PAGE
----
Fragrant, steaming basmati rice, orange and white with bright green fresh coriander sprinkled on top. The description is enough to get you drooling, excited and ready for lunch (again!).
The word ‘biryani’ comes from the Persian word ‘biryan’ which means to be ‘fried before cooking’. This refers to the frying of the spices, onions, tomatoes and coriander before it is all mixed in with long grains of basmati rice. The origins of this highly-loved dish are difficult to pinpoint exactly, but they date back to the Mughal Empire of the Indian subcontinent. Some historians claim it originated in royal Mughal kitchens, as a spicy spin on the Persian pilau rice. It is revered for its highly popular flavour and its balanced nutritional value. In fact, one story about biryani’s origin is that of the wife of Shah Jahan of the Mughal Empire visiting the army barracks and realising the soldiers looked weak and undernourished. She immediately ordered the chefs to prepare a flavourful dish if meat and rice, with exotic, fragrant saffron and spices in order to provide a balanced diet to provide nourishment for the soldiers.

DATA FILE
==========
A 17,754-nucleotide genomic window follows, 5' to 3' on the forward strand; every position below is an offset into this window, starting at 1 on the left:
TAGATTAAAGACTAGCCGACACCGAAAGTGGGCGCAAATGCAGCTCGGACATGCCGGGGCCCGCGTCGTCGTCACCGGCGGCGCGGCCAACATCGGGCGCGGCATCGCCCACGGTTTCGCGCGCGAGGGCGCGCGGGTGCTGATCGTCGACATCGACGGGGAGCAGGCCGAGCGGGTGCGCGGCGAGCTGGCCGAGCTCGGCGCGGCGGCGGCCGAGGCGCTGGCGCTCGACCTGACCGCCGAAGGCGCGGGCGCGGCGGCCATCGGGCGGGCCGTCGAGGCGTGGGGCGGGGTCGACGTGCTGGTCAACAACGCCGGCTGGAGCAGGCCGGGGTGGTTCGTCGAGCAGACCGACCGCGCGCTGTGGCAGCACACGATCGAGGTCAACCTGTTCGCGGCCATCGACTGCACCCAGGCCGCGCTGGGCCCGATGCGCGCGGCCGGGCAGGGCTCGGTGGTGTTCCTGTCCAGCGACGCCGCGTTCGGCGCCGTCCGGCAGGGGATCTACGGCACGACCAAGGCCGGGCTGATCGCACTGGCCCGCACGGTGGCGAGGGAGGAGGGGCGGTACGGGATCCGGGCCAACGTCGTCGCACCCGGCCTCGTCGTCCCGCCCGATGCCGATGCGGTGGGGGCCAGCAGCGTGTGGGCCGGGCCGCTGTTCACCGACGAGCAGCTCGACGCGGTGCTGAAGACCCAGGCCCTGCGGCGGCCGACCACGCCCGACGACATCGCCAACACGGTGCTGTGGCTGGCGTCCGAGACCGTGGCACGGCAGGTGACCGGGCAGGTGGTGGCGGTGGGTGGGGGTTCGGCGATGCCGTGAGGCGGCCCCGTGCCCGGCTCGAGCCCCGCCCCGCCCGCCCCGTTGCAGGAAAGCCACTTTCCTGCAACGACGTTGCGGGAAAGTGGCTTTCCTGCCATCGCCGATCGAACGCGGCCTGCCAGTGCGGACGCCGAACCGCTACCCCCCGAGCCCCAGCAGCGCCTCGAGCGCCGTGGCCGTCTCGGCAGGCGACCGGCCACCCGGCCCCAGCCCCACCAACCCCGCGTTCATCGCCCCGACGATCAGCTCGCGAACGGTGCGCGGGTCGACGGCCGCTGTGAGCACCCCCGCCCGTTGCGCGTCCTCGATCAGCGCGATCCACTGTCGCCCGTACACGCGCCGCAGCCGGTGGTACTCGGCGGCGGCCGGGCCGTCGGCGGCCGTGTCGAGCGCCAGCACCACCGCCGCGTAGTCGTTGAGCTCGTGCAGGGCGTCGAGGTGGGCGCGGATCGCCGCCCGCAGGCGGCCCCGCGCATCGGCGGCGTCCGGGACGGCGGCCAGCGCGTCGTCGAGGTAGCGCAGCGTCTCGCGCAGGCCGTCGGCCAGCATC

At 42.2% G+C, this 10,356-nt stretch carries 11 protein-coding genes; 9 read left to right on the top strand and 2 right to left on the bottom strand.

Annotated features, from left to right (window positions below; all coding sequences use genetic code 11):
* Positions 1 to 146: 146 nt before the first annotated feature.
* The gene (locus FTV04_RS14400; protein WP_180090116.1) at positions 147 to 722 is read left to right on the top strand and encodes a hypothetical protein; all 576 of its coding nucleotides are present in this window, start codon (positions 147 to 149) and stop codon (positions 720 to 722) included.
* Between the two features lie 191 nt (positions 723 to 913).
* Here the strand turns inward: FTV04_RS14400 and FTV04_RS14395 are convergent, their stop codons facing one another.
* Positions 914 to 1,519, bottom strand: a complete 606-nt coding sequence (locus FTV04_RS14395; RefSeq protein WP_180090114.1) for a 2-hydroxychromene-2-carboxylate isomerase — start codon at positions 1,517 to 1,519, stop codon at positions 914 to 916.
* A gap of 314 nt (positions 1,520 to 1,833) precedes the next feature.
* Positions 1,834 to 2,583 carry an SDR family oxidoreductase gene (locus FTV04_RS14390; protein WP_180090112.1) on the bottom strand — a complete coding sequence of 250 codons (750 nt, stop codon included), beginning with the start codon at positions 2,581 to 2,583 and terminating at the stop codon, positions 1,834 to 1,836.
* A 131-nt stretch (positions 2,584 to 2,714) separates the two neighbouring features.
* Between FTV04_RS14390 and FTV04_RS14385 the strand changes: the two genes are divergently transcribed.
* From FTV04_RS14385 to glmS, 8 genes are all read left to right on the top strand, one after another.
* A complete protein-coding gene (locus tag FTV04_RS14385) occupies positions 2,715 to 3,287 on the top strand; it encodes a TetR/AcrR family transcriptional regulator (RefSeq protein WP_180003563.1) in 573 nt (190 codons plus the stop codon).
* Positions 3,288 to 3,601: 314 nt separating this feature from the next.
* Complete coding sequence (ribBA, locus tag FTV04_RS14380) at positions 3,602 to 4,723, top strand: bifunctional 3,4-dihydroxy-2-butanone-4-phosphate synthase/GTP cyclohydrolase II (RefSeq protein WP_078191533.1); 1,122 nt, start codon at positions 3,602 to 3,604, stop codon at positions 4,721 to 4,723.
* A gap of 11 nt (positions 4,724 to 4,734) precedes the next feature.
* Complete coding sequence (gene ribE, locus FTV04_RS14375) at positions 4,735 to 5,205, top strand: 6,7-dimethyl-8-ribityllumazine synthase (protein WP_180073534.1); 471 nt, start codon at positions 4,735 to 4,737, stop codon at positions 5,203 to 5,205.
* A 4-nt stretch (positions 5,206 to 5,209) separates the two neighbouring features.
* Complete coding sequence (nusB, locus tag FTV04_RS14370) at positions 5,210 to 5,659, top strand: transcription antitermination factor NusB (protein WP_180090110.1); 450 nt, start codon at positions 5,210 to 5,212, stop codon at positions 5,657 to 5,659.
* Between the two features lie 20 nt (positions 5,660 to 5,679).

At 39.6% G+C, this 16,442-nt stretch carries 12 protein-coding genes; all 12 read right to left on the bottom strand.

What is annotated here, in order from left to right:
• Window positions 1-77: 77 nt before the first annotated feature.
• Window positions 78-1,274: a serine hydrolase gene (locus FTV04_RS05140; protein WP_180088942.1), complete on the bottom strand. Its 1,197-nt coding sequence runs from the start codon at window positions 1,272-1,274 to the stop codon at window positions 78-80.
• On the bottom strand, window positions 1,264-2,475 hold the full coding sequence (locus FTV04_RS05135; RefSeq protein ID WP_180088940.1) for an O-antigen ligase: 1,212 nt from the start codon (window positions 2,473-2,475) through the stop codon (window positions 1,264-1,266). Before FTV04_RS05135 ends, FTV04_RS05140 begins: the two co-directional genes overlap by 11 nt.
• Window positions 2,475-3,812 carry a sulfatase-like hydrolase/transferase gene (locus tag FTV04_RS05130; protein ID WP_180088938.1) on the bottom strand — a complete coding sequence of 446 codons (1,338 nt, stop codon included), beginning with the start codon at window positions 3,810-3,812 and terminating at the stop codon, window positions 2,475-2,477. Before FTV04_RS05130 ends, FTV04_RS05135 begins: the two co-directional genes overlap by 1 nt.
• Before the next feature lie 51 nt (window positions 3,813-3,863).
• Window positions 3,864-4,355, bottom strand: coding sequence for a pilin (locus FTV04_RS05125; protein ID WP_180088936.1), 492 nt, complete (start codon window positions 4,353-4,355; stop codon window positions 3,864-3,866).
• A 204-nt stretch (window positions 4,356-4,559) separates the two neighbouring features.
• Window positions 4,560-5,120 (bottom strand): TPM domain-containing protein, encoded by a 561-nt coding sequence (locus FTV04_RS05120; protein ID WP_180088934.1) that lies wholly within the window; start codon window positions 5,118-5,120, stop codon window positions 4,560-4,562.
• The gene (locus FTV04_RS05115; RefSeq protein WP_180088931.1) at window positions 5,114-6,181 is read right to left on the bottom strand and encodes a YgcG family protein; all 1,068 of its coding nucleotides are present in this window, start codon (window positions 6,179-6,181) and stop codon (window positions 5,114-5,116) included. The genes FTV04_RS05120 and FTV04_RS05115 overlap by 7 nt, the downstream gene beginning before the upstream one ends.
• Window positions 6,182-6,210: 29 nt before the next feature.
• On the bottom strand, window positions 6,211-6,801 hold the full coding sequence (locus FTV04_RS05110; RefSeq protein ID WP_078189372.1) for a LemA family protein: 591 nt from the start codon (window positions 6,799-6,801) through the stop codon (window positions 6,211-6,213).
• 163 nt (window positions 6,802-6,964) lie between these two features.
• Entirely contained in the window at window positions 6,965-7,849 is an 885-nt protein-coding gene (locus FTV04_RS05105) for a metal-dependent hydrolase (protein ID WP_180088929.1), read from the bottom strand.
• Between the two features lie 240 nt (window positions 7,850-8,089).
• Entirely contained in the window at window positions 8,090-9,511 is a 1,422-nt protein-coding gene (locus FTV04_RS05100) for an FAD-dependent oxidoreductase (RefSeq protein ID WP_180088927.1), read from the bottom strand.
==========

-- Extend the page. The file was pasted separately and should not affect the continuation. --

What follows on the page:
Today there are many variations of the biryani - by region, country and by variety (there’s vegetable biryani, lamb biryani, chicken biryani, seafood biryani - and that isn’t even half of it). Arab and Iranian cultures have their own spin on cooking biryani, as do Indians and Pakistanis. In fact even within the subcontinent, there are different ways to go about cooking biryani. Some, like the Calcutta biryani, contains potatoes and eggs; while others, such as the famous Hyderabadi biryani is cooked mainly using meat or chicken, spices and rice.
The Hyderabadi biryani is of two types: kachhi and dum. Kachhi is made with raw layers of meat or chicken marinaded overnight, then put into the pot in between layers of rice and then cooked in its own steam as the pot is sealed shut. Dum biryani is also cooked in steam but the ingredients aren’t raw before being steamed - the meat or chicken is marinated for a shorter period of time and cooked first, then layered into a sealed pot with rice.
Whatever way it is prepared, biryani is loved by many around the world and has an almost legendary status. In fact, Zabardast’s own biryani (whether it is lamb, chicken or vegetable) has received lots of praise for its unique mix of spices and warm flavours. It’s also an awesome way to warm up in this cold winter!
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